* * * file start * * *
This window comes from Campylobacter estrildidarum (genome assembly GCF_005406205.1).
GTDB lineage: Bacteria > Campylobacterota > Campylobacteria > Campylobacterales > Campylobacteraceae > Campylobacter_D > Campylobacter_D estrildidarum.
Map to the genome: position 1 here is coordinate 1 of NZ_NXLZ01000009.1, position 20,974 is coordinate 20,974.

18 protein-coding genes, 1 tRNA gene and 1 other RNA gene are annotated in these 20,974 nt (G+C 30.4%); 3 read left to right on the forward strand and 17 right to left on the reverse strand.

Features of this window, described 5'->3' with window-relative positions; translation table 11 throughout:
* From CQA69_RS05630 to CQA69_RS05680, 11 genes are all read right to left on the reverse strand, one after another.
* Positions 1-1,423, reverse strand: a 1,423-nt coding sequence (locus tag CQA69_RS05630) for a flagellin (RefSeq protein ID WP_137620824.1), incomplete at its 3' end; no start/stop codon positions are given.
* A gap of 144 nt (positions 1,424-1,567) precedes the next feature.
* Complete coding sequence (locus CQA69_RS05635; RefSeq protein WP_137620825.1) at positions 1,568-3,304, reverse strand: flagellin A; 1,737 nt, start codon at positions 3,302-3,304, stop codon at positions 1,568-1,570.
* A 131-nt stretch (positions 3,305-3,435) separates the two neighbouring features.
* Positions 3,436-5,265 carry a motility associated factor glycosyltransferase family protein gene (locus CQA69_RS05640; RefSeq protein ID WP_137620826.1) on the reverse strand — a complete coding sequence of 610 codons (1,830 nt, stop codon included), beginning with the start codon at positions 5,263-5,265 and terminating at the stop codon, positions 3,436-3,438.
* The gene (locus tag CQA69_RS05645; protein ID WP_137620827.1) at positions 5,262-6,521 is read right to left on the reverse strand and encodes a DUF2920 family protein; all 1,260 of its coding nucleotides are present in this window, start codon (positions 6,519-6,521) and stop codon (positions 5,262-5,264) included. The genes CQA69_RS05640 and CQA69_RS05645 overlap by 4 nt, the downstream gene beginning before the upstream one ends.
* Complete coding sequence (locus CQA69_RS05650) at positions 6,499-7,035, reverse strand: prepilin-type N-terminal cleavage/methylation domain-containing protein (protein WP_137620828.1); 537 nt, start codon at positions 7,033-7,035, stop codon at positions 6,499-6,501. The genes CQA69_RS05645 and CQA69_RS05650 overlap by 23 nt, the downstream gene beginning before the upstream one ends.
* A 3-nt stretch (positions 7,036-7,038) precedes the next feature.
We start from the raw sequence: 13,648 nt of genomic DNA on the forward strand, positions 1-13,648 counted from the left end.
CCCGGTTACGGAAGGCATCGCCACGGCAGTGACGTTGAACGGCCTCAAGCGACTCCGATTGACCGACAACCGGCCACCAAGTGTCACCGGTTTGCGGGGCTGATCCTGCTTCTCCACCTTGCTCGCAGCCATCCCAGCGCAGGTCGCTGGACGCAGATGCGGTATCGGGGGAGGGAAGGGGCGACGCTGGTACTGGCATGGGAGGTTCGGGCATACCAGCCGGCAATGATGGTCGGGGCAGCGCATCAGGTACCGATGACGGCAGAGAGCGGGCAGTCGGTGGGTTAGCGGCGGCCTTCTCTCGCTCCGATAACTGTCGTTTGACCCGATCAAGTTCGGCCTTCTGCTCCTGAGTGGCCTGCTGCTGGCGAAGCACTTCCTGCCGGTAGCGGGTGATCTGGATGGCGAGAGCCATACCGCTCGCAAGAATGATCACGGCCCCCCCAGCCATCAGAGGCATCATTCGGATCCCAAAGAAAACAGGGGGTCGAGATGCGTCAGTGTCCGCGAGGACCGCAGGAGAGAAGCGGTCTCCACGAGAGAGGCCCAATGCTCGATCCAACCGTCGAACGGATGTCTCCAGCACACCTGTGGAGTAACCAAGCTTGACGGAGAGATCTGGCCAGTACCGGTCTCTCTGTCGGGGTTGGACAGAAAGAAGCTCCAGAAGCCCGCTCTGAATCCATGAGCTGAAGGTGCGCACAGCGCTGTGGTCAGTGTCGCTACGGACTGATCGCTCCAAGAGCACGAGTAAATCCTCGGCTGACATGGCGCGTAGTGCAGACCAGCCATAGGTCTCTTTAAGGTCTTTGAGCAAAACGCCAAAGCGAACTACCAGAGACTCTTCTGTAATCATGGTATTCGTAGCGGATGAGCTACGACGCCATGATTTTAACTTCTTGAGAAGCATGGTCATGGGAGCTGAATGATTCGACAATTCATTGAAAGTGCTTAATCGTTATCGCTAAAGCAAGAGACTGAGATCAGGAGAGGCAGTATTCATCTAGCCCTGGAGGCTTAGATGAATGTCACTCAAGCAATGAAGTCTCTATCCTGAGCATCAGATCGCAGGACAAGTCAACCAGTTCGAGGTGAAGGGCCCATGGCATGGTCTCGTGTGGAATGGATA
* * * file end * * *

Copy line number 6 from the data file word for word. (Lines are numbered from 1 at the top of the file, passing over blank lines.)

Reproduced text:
* From CQA69_RS05630 to CQA69_RS05680, 11 genes are all read right to left on the reverse strand, one after another.